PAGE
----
NEW DELHI (Reuters) - The Supreme Court called on the Board of Control for Cricket in India (BCCI) chief N. Srinivasan to step down on Tuesday to ensure a probe into illegal betting during last year's Indian Premier League (IPL), in which his son-in-law has been indicted, is fair.
The involvement of Gurunath Meiyappan, who is married to the daughter of the BCCI president, in the illegal betting case was proved by a court-appointed committee last month.
The committee had been set up by the Supreme Court.
Srinivasan should step down to ensure the probe is not hampered, a two-member bench said, asking the BCCI to file a detailed response to their position by Thursday.
Srinivasan, regarded as the world's most powerful cricket administrator, is set to take over as chairman of the International Cricket Council board in July.
Meiyappan was arrested in late May by Mumbai Police probing illegal betting on the lucrative Twenty20 IPL but was released on bail within two weeks.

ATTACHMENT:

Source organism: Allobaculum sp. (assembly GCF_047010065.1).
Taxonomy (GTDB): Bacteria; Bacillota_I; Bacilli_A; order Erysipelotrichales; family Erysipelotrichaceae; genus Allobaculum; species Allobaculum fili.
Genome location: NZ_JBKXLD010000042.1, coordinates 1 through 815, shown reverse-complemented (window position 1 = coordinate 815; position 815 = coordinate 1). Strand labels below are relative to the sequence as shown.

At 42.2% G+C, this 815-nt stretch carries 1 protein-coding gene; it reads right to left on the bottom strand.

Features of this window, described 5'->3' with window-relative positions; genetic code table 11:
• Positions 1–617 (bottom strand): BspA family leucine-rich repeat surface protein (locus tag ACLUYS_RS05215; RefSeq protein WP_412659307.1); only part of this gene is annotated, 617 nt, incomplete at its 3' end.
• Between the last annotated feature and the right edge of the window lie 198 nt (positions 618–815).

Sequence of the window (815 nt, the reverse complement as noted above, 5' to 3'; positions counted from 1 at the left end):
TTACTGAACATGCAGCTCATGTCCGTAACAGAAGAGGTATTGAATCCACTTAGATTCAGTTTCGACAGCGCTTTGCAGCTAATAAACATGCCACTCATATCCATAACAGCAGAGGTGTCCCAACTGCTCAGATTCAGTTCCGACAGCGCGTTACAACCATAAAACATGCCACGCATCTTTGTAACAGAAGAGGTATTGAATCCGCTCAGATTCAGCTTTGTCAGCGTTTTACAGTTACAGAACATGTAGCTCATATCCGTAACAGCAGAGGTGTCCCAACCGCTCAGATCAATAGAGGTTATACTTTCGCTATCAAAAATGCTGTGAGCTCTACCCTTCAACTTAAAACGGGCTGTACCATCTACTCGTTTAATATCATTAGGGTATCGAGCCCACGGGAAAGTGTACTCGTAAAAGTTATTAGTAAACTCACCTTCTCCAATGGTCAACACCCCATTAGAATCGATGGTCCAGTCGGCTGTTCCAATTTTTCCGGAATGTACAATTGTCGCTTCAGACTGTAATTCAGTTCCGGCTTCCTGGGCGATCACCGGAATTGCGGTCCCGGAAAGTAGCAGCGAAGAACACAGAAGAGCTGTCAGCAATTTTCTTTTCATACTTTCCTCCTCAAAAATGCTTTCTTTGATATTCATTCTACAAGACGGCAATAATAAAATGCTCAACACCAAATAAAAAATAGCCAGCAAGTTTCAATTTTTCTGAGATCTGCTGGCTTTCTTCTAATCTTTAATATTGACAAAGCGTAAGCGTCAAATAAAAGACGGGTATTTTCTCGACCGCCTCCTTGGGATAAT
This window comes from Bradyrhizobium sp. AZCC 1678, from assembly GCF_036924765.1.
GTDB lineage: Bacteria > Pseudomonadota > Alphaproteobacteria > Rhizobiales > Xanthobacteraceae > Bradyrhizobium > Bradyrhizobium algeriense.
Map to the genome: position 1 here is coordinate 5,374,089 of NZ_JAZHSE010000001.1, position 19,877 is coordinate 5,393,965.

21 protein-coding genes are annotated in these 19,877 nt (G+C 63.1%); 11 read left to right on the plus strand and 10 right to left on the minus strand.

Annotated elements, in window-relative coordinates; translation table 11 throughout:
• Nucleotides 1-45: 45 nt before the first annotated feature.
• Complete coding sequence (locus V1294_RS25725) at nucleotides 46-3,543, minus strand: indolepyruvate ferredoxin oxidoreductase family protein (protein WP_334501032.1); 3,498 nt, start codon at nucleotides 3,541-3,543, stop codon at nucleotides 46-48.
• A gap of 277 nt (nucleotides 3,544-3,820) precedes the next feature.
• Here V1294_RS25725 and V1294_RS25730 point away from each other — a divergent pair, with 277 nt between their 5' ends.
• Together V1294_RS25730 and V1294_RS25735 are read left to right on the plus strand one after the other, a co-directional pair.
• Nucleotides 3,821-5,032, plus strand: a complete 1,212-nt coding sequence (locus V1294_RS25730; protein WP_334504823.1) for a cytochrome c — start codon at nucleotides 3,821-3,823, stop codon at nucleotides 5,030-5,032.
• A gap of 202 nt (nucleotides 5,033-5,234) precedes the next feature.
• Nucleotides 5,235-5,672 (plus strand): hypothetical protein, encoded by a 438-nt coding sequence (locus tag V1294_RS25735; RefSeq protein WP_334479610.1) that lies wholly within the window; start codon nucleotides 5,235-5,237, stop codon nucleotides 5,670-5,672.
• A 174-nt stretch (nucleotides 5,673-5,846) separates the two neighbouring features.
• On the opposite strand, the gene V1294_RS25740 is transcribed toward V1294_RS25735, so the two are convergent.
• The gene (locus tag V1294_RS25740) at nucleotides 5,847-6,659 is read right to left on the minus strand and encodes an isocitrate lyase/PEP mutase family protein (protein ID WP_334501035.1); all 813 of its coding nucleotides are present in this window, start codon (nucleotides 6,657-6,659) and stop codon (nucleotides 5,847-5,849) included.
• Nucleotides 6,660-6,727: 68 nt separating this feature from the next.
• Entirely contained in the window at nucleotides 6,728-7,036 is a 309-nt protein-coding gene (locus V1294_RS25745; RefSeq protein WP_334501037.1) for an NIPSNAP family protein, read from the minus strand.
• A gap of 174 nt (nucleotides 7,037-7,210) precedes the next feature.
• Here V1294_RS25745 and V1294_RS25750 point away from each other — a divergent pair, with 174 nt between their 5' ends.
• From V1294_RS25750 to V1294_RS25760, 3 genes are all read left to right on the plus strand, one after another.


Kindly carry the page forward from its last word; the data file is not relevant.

Legal sports betting in India is confined to horse racing.
Local media claimed Meiyappan was chief executive of the Chennai Super Kings but the company that owns the IPL franchise, India Cements, said he was merely a member of team management.
The scandal surfaced when former test bowler Shanthakumaran Sreesanth and two other local cricketers were arrested on suspicion of taking money to concede a fixed number of runs.
Sreesanth, who had denied any wrongdoing, was subsequently banned for life by the BCCI.
(Reporting by Suchitra Mohanty, writing by Sudipto Ganguly in Mumbai; Editing by Peter Rutherford)
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